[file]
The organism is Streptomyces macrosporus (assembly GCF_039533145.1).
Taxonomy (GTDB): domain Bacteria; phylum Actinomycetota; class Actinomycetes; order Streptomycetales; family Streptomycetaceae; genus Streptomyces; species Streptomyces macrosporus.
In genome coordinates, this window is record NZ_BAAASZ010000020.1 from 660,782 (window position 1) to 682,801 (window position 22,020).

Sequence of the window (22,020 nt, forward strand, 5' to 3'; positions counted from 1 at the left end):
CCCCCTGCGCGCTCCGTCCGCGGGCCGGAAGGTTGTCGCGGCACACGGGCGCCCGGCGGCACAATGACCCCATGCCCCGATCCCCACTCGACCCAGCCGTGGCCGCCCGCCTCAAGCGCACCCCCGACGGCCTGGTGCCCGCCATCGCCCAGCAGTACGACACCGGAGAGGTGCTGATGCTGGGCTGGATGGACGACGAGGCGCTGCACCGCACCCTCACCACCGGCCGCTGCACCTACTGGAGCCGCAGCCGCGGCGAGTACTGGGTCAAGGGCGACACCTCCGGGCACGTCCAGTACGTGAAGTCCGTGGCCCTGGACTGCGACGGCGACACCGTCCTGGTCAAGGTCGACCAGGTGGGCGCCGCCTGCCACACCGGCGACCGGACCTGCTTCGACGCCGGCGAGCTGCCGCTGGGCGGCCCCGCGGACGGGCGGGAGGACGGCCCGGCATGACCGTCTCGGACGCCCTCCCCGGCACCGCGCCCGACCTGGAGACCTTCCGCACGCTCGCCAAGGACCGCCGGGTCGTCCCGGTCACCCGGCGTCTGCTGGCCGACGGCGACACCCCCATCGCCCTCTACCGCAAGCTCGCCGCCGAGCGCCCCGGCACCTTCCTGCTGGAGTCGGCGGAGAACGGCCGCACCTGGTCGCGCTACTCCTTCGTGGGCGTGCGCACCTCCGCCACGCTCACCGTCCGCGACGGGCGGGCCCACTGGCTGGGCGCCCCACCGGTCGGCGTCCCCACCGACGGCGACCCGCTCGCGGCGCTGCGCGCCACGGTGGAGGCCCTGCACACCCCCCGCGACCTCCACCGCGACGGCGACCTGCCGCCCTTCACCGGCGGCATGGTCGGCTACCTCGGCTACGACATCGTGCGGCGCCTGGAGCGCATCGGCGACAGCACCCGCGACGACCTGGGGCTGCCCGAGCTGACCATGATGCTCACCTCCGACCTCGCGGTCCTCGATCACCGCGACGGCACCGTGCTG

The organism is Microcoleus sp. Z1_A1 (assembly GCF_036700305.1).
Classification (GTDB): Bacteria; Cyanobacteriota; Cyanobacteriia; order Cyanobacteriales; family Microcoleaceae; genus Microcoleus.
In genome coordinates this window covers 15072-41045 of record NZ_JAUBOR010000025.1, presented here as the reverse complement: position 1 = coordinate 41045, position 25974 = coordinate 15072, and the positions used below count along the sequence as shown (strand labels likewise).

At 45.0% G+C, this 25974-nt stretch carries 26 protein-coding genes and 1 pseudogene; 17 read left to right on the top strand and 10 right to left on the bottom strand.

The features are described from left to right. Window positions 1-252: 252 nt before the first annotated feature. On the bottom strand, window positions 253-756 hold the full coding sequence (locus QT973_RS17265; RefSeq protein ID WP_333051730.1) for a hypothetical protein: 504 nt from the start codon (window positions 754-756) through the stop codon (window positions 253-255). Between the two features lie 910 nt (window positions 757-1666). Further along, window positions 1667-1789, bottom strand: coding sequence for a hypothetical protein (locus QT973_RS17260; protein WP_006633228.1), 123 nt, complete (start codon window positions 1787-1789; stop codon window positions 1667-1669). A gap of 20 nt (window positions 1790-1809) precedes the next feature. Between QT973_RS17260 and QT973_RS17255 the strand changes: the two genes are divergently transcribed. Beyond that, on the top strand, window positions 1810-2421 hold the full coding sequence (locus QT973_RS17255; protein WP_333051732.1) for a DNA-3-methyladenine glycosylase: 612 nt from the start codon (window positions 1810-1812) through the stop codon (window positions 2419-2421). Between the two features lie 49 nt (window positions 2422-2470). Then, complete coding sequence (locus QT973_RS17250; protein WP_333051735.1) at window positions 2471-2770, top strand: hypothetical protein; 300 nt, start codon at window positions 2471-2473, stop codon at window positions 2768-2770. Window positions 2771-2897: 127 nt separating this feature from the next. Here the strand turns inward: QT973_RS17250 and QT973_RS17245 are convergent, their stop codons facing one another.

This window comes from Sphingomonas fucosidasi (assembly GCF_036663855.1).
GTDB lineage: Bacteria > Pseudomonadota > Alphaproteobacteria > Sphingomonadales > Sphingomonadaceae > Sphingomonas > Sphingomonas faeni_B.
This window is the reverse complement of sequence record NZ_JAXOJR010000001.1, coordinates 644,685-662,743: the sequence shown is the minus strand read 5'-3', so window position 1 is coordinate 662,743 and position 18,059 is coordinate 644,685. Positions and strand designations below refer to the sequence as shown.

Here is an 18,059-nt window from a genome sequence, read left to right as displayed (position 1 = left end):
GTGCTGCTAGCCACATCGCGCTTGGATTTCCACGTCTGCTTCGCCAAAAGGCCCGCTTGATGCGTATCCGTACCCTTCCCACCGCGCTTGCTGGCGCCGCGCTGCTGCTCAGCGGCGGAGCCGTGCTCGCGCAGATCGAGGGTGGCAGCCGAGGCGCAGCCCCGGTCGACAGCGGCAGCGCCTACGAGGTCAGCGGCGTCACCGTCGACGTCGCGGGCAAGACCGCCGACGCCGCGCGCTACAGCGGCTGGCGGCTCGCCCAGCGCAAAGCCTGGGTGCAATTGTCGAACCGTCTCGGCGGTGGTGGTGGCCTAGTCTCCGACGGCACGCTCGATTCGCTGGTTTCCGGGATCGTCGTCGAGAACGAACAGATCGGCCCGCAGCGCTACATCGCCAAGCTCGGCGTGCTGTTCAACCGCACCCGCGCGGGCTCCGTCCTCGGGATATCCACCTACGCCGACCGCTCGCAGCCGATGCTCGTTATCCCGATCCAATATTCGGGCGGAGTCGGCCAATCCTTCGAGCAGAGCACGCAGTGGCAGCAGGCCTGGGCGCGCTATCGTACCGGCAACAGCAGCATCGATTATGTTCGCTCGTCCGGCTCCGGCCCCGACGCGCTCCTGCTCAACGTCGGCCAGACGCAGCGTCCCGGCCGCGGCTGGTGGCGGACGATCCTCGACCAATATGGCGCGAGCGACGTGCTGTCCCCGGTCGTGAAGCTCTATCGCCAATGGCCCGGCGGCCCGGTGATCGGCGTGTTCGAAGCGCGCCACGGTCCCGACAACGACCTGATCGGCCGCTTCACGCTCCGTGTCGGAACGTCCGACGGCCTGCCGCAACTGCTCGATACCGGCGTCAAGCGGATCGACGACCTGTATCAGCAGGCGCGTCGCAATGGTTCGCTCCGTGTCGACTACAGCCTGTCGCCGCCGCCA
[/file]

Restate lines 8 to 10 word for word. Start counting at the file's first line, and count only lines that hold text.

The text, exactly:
In genome coordinates this window covers 15072-41045 of record NZ_JAUBOR010000025.1, presented here as the reverse complement: position 1 = coordinate 41045, position 25974 = coordinate 15072, and the positions used below count along the sequence as shown (strand labels likewise).

At 45.0% G+C, this 25974-nt stretch carries 26 protein-coding genes and 1 pseudogene; 17 read left to right on the top strand and 10 right to left on the bottom strand.

The features are described from left to right. Window positions 1-252: 252 nt before the first annotated feature. On the bottom strand, window positions 253-756 hold the full coding sequence (locus QT973_RS17265; RefSeq protein ID WP_333051730.1) for a hypothetical protein: 504 nt from the start codon (window positions 754-756) through the stop codon (window positions 253-255). Between the two features lie 910 nt (window positions 757-1666). Further along, window positions 1667-1789, bottom strand: coding sequence for a hypothetical protein (locus QT973_RS17260; protein WP_006633228.1), 123 nt, complete (start codon window positions 1787-1789; stop codon window positions 1667-1669). A gap of 20 nt (window positions 1790-1809) precedes the next feature. Between QT973_RS17260 and QT973_RS17255 the strand changes: the two genes are divergently transcribed. Beyond that, on the top strand, window positions 1810-2421 hold the full coding sequence (locus QT973_RS17255; protein WP_333051732.1) for a DNA-3-methyladenine glycosylase: 612 nt from the start codon (window positions 1810-1812) through the stop codon (window positions 2419-2421). Between the two features lie 49 nt (window positions 2422-2470). Then, complete coding sequence (locus QT973_RS17250; protein WP_333051735.1) at window positions 2471-2770, top strand: hypothetical protein; 300 nt, start codon at window positions 2471-2473, stop codon at window positions 2768-2770. Window positions 2771-2897: 127 nt separating this feature from the next. Here the strand turns inward: QT973_RS17250 and QT973_RS17245 are convergent, their stop codons facing one another.